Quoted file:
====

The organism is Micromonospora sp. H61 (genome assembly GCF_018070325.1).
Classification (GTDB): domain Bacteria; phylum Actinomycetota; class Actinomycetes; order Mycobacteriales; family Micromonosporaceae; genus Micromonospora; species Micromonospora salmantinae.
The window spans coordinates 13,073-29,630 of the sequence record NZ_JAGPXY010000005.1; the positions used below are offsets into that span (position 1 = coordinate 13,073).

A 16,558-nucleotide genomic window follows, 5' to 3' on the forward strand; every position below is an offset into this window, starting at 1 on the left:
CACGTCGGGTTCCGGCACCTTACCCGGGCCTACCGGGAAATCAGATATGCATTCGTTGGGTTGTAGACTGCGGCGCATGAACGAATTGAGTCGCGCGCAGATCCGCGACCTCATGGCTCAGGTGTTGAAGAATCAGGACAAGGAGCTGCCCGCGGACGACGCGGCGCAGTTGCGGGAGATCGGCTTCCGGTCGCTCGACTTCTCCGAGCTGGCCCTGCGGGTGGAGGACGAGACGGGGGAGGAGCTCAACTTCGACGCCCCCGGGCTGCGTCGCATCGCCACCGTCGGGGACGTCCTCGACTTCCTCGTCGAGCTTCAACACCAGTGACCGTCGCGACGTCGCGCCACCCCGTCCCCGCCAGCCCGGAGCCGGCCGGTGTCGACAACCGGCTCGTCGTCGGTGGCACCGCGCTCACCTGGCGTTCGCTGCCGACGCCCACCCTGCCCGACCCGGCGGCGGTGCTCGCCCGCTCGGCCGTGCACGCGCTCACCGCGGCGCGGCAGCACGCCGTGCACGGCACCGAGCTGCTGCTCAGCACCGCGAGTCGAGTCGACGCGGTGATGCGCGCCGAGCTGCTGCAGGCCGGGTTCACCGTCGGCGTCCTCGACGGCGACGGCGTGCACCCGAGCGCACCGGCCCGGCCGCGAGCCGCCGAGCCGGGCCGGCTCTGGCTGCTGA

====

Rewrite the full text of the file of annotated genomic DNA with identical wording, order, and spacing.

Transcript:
The organism is Micromonospora sp. H61 (genome assembly GCF_018070325.1).
Classification (GTDB): domain Bacteria; phylum Actinomycetota; class Actinomycetes; order Mycobacteriales; family Micromonosporaceae; genus Micromonospora; species Micromonospora salmantinae.
The window spans coordinates 13,073-29,630 of the sequence record NZ_JAGPXY010000005.1; the positions used below are offsets into that span (position 1 = coordinate 13,073).

A 16,558-nucleotide genomic window follows, 5' to 3' on the forward strand; every position below is an offset into this window, starting at 1 on the left:
CACGTCGGGTTCCGGCACCTTACCCGGGCCTACCGGGAAATCAGATATGCATTCGTTGGGTTGTAGACTGCGGCGCATGAACGAATTGAGTCGCGCGCAGATCCGCGACCTCATGGCTCAGGTGTTGAAGAATCAGGACAAGGAGCTGCCCGCGGACGACGCGGCGCAGTTGCGGGAGATCGGCTTCCGGTCGCTCGACTTCTCCGAGCTGGCCCTGCGGGTGGAGGACGAGACGGGGGAGGAGCTCAACTTCGACGCCCCCGGGCTGCGTCGCATCGCCACCGTCGGGGACGTCCTCGACTTCCTCGTCGAGCTTCAACACCAGTGACCGTCGCGACGTCGCGCCACCCCGTCCCCGCCAGCCCGGAGCCGGCCGGTGTCGACAACCGGCTCGTCGTCGGTGGCACCGCGCTCACCTGGCGTTCGCTGCCGACGCCCACCCTGCCCGACCCGGCGGCGGTGCTCGCCCGCTCGGCCGTGCACGCGCTCACCGCGGCGCGGCAGCACGCCGTGCACGGCACCGAGCTGCTGCTCAGCACCGCGAGTCGAGTCGACGCGGTGATGCGCGCCGAGCTGCTGCAGGCCGGGTTCACCGTCGGCGTCCTCGACGGCGACGGCGTGCACCCGAGCGCACCGGCCCGGCCGCGAGCCGCCGAGCCGGGCCGGCTCTGGCTGCTGA